A “slice” of Harrison Atelier’s Pollinators Pavilion at the Bee Conservancy on Governors Island (photo by Adam Elstein)

A “slice” of Harrison Atelier’s Pollinators Pavilion at the Bee Conservancy on Governors Island (photo by Adam Elstein)

As New York City rebuilds in the aftermath of a long pandemic year, Pratt students are partnering in the local Brooklyn community and beyond to support a better, more equitable future with innovative solutions. In the Making a Difference series, Pratt’s news page is highlighting ways in which students and faculty have been working towards positive change in areas including sustainability, climate change, social justice, civic engagement, and public health. This article is the first in the series.

Taking a ferry out to Governors Island in the New York Harbor is a reminder that New York City is an archipelago where climate change, and its potential rising sea levels, will impact the shores. As part of a multi-year initiative, Pratt Institute is expanding climate education on Governors Island with a series of pavilions, exhibitions, workshops, and other dynamic experiences. Spearheaded by the School of Architecture’s Graduate Architecture and Urban Design (GAUD) program, Climate Provocations is this summer installing prototypes to connect visitors with issues like marine habitat loss and the importance of native bees.

The Dean of the School of Architecture, Dr. Harriet Harriss, initiated the installation series in alignment with the school’s commitment to addressing climate and social justice issues within its pedagogy and curriculum. According to Dean Harriss, “The detrimental impact of the climate crisis is not experienced equally. Not only are minorities and Indigenous peoples in the Global South worst affected, but here in New York, Black and Brown communities are more likely to be adversely affected by badly designed housing lacking in air-conditioning and less access to leafy parks and tree-lined sidewalks that could otherwise provide some respite from rising temperatures and extreme heat.” Harriss’ perspective is that the installations provide a means through which the public can engage in the key issues without the distraction of too much techno-utopianism. “We want to engage the public in understanding that the climate crisis is a social project, not simply a scientific one.”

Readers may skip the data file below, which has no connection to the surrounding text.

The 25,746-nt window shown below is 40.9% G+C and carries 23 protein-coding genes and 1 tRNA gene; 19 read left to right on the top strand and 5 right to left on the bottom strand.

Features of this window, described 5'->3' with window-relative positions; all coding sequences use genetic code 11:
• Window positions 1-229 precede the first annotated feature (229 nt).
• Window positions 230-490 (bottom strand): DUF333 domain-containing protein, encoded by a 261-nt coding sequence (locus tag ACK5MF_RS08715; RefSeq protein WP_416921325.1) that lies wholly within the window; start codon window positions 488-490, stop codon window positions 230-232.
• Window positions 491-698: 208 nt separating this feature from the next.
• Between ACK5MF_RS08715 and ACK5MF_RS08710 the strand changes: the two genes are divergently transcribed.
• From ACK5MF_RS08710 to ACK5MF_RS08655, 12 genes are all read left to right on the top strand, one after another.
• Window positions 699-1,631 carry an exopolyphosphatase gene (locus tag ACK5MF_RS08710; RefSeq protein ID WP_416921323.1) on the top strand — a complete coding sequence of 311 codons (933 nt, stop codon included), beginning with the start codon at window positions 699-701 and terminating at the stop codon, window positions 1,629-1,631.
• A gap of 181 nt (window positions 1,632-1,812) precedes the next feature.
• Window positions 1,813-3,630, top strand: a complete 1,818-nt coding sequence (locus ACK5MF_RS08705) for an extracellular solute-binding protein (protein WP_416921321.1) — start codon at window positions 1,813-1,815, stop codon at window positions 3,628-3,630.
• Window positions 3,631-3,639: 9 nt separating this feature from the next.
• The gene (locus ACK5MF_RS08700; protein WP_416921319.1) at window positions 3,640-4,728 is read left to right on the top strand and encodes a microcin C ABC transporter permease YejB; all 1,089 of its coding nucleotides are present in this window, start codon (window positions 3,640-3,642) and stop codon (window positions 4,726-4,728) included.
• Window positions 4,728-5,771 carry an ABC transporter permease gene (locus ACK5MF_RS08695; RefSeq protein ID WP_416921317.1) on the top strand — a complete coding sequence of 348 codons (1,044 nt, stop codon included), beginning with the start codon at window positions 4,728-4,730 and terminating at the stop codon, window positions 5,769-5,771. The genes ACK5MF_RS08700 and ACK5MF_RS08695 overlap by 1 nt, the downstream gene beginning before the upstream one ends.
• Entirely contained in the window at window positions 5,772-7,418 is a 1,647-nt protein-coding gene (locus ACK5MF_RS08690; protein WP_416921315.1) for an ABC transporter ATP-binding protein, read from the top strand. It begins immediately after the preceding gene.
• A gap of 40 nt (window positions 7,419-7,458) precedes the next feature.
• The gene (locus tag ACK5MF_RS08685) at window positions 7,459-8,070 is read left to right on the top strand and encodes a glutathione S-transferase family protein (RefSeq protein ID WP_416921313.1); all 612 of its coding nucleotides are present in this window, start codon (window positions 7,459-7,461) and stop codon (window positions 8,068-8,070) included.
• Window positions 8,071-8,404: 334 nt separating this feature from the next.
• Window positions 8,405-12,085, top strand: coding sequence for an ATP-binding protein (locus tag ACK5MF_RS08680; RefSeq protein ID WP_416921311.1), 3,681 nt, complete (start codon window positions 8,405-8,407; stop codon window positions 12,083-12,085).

Ariane Lourie Harrison, GAUD faculty member and the MS Architecture and Urban Design program coordinator, has been leading the Climate Provocations initiative that is bringing together Pratt faculty, students, and staff from the School of Architecture as well as the School of Information and Pratt labs and centers including the Consortium for Research and Robotics (CRR), the Interdisciplinary Technology Lab (ITL), the Spatial Analysis and Visualization Initiative (SAVI), and the Inclusive Ecologies Research Incubator (IE).

“Our two main themes are promoting ecosystem restoration and communicating about ecosystem loss,” Harrison said. “We hope that our dynamic installations on biomaterials, food networks, ocean warming, pollination, and sustainable fabrication will create accessible and interactive formats to engage visitors in climate topics in an open-air format.”

This summer’s projects expand on two seasons of programming organized by GAUD on Governors Island under the leadership of Chair David Erdman. Responding to a call for proposals for culture and education tenants to take up seasonal residence in the historic homes in Nolan Park, GAUD has been using one of these sites for studio research in its graduate programs, including the Studio of Experiments sequence that concentrates on the limits between a conventional studio, a research studio, and a graduate thesis. Their work in what’s known as Building 14 has included prototyping green cores and adapting historic buildings, all relating to the island and its ongoing development and potential futures.

“The New York Harbor is indicative of the fragility of cities and human habitat in the era of rapid climate change,” Erdman said. “Awareness and action are both required to address, rethink, and reorient our philosophical and intellectual frameworks toward the future. Governors Island, located squarely within the harbor, rests in an intersectional zone between dense urbanity and the exurban, between reclamation and rising tides, fostering aquacultural, agricultural, and recreational livelihoods which combined signal the types of complex problems the built environment must inevitably face and within which humans must inevitably cohabitate in the 21st century.”


Nolan Park’s Building 14 where Pratt GAUD is hosting programming on Governors Island

Nolan Park’s Building 14 where Pratt GAUD is hosting programming on Governors Island

The GAUD exhibitions in Nolan Park have included physical shows as well as augmented and virtual reality experiences, with student work engaging with the ongoing redevelopment of Governors Island. From its precolonial use by the Lenape as a fishing camp to its 20th-century role as a Coast Guard base, the 172-acre island has undergone decades of change. Since it opened to the public as a park in 2005, it has continued to transform, with cultural programming—like GAUD’s projects—installed in the 19th-century military officers’ homes and proposed rezoning now on the horizon to establish a research institution for climate solutions.